Nabil Elaraby, chief of the Arab League which in March had given NATO actions a regional seal of approval when it backed a no-fly zone over Libya targeted at Gaddafi forces, called for unity.

Libyans should "overcome the wounds of the past, look toward the future away from sentiments of hatred and revenge," Egypt's state news agency MENA reported him as saying.

China, which had strained relations with the NTC after Beijing's frosty reaction to NATO-led airstrikes and attempts by Chinese firms to sell Gaddafi weapons, but which now has better ties, echoed calls for unity. It said there was a need for "an inclusive political process."

NATO, keen to portray the victory as that of the Libyans themselves, said it would wind down its military mission.

The circumstances of the death of Gaddafi, who had vowed to go down fighting, remained obscure. Jerky video showed a man with Gaddafi's distinctive long, curly hair, bloodied and staggering under blows from armed men, apparently NTC fighters.

The brief footage showed him being hauled by his hair from the hood of a truck. To the shouts of someone saying "Keep him alive," he disappears from view and gunshots ring out.

"While he was being taken away, they beat him and then they killed him," a senior source in the NTC told Reuters before Jibril spoke of crossfire. "He might have been resisting."

The leader of Gaddafi's personal bodyguards said the former strongman had survived an airstrike on his convoy.

"I was with Gaddafi and Abu Bakr Younis Jabr (head of Gaddafi's army) and about four volunteer soldiers," Mansour Daou told al Arabiya television. He said he had not witnessed the final moments of his leader because he had fallen unconscious from a wound.

Officials said Gaddafi's son Mo'tassim, also seen bleeding but alive in a video, had also died. Another son, heir-apparent Saif al-Islam, was variously reported to be surrounded, captured or killed as conflicting accounts of the day's events crackled around networks of NTC fighters rejoicing in Sirte.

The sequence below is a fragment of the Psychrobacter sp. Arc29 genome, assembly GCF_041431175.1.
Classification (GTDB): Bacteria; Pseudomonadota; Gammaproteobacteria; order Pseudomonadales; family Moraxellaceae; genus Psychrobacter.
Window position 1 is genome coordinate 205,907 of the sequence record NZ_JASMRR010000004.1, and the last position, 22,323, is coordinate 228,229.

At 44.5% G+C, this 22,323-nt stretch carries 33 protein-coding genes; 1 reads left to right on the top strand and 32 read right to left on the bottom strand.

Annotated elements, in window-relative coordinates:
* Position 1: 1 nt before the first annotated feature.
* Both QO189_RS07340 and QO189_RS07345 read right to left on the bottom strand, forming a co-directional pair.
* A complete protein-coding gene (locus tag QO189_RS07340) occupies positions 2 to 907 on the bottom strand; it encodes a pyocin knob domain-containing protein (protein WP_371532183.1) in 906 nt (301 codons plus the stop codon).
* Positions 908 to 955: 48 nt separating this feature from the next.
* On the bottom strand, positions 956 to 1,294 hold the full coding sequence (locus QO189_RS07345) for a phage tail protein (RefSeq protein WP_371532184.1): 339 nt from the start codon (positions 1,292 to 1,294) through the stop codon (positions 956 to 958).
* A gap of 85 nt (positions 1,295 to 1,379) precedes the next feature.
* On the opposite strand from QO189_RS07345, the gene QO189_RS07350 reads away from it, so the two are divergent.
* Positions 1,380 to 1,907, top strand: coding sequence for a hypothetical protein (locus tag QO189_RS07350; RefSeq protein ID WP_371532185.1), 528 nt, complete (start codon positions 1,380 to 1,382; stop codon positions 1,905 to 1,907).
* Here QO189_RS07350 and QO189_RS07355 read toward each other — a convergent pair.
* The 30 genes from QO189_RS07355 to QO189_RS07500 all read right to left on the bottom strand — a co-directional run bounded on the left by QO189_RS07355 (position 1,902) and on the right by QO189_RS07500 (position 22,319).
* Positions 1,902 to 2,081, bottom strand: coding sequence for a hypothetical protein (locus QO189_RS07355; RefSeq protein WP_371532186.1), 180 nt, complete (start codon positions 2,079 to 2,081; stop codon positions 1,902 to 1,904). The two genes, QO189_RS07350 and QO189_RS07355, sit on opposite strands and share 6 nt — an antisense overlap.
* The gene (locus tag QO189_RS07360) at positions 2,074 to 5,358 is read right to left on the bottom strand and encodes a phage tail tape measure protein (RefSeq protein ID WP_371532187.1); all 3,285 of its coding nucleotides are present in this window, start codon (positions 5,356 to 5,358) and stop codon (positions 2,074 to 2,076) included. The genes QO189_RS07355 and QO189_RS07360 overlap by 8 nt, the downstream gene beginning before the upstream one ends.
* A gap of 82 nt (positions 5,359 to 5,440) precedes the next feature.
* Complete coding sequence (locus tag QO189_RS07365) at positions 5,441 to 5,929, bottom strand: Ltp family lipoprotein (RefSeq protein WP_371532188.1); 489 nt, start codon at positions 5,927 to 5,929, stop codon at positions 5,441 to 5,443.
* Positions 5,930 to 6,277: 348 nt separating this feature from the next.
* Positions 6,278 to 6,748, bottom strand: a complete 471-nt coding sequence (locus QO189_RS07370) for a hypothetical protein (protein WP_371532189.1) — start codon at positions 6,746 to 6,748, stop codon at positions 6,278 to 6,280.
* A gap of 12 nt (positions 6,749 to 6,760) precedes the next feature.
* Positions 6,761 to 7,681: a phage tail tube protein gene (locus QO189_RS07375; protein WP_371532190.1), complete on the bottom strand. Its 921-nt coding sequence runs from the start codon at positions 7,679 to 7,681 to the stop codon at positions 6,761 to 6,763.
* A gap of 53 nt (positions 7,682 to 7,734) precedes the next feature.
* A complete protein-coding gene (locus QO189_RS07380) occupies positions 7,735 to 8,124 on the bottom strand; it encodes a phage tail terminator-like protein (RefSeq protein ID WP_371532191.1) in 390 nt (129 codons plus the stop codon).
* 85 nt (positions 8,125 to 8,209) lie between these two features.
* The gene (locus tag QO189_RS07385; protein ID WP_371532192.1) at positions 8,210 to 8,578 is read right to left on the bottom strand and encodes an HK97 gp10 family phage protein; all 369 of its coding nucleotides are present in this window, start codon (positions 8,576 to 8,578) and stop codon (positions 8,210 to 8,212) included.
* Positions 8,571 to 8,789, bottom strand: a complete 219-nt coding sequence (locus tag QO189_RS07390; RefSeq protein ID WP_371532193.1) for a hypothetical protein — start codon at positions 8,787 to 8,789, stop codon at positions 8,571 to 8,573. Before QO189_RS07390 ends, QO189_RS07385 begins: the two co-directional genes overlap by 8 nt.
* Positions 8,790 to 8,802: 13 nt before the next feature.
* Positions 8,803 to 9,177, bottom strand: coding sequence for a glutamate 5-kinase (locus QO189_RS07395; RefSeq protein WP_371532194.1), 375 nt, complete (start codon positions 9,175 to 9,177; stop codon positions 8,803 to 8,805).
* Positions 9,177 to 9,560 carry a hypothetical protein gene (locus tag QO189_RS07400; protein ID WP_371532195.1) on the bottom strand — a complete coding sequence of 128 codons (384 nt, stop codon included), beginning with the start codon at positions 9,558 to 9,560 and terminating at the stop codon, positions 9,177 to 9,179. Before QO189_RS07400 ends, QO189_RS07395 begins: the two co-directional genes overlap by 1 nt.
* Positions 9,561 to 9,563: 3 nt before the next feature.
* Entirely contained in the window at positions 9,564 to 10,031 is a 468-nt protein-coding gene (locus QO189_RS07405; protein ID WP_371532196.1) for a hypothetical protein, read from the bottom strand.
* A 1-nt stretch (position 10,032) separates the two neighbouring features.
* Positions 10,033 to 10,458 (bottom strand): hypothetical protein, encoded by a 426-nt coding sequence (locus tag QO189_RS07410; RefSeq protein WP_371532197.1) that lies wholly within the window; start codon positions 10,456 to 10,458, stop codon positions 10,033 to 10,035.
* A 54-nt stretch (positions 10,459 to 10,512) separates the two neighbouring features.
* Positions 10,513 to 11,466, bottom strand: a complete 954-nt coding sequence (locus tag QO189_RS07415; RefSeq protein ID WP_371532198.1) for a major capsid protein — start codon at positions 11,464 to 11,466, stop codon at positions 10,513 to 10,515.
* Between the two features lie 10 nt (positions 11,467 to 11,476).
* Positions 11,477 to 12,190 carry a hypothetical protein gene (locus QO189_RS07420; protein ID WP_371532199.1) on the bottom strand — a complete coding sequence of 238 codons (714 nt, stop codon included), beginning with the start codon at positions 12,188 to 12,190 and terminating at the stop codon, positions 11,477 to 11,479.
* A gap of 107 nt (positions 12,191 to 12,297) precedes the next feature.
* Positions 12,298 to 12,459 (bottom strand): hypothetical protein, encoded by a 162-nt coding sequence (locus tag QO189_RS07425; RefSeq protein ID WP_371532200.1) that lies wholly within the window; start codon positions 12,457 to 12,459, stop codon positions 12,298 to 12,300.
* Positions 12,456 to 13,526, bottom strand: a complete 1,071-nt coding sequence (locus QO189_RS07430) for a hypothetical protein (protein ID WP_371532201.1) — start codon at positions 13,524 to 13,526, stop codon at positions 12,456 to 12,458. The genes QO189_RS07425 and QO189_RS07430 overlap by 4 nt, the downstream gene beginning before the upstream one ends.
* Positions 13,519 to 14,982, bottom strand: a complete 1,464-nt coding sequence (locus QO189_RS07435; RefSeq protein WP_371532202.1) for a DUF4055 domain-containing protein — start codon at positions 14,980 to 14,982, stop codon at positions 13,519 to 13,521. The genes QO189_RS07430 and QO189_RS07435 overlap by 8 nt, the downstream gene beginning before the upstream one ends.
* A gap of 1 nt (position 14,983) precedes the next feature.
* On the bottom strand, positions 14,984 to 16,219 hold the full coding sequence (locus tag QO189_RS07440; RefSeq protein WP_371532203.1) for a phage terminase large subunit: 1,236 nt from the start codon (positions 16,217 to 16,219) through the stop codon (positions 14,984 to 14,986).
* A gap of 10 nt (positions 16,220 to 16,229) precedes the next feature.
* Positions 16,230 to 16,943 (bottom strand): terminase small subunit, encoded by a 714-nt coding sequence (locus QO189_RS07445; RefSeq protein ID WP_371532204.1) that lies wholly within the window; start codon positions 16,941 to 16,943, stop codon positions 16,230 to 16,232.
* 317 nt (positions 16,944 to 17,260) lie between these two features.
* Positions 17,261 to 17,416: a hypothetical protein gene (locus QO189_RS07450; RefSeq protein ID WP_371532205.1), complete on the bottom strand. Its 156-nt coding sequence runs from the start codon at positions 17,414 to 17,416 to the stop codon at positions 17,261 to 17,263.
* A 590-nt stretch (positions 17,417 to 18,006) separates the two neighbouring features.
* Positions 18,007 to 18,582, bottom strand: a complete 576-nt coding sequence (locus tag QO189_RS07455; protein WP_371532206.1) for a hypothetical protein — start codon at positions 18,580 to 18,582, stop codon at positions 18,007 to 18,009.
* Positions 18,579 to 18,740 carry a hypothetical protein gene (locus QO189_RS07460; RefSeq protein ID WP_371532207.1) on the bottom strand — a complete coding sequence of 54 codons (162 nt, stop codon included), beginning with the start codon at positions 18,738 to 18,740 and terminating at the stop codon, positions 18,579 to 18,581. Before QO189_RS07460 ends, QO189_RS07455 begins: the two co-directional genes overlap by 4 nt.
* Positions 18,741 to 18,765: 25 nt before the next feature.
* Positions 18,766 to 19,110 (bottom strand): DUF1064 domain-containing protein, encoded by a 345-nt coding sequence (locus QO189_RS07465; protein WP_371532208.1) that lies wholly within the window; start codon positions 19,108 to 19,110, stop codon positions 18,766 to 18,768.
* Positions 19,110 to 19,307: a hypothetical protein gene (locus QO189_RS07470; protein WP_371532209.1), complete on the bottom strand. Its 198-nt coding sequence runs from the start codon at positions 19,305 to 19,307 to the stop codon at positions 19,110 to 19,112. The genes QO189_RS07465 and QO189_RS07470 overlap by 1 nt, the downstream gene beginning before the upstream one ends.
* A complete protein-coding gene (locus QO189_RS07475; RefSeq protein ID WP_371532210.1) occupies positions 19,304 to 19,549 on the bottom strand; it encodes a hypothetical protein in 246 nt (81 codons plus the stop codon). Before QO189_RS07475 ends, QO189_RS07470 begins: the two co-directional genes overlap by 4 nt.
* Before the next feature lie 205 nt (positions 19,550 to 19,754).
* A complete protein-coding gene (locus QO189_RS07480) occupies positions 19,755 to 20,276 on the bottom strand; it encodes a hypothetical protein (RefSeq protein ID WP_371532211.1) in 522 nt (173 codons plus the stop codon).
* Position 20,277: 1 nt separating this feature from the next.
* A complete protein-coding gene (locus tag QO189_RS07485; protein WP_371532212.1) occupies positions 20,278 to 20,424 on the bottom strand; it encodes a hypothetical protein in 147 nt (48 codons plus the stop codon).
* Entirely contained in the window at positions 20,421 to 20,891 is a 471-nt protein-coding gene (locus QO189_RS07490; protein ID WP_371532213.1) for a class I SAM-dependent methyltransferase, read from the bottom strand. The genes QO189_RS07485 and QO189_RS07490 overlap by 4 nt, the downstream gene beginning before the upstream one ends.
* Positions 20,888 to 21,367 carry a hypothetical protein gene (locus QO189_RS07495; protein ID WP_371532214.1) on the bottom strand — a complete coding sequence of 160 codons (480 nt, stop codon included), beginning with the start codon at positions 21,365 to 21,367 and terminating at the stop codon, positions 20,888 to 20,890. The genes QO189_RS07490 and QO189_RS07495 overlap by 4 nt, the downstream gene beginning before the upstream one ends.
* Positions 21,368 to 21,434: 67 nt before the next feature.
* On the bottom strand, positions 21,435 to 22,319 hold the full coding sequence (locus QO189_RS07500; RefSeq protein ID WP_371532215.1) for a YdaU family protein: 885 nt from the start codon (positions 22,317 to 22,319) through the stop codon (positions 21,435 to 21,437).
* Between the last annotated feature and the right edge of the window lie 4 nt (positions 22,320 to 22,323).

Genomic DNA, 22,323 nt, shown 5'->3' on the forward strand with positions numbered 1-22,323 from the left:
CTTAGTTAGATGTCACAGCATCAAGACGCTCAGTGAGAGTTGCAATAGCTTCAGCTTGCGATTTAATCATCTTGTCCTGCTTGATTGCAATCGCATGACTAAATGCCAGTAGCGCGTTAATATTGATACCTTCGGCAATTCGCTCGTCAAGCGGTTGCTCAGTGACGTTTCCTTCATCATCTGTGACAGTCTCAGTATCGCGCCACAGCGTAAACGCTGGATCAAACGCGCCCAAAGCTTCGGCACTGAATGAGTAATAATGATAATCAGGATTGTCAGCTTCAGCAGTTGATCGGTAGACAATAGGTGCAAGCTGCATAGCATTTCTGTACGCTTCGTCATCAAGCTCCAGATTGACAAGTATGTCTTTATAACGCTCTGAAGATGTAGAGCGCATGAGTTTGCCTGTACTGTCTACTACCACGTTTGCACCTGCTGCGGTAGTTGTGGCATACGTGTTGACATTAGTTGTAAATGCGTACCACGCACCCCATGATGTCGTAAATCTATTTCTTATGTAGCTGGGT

In Benghazi, where in February Gaddafi disdainfully said he would hunt down the "rats" who had emulated their Tunisian and Egyptian neighbors by rising up against an unloved autocrat, thousands took to the streets, loosing off weapons and dancing under the old tricolor flag revived by Gaddafi's opponents.

Mansour el Ferjani, 49, a Benghazi bank clerk and father of five posed his nine-year-old son for a photograph holding a Kalashnikov rifle: "Don't think I will give this gun to my son," he said. "Now that the war is over we must give up our weapons and the children must go to school.

Accounts were hazy of Gaddafi's final hours, as befitted a man who retained an aura of mystery in the desert down the decades as he first tormented "colonial" Western powers by sponsoring militant bomb-makers from the IRA to the PLO and then embraced the likes of Tony Blair and Silvio Berlusconi in return for investment in Libya's extensive oil and gas fields.

There was no shortage of fighters willing to claim they saw Gaddafi, who long vowed to die in battle, cringing below ground, like Saddam eight years ago, and pleading for his life.

One description, pieced together from various sources, suggests Gaddafi tried to break out of his final redoubt at dawn in a convoy of vehicles after weeks of dogged resistance.

However, he was stopped by a French air strike and captured, possibly some hours later, after gun battles with NTC fighters who found him hiding in a drainage culvert.

NATO said its warplanes fired on a convoy near Sirte about 8:30 a.m. (0630 GMT), striking two military vehicles in the group, but could not confirm that Gaddafi had been a passenger. France later said its jets had halted the convoy.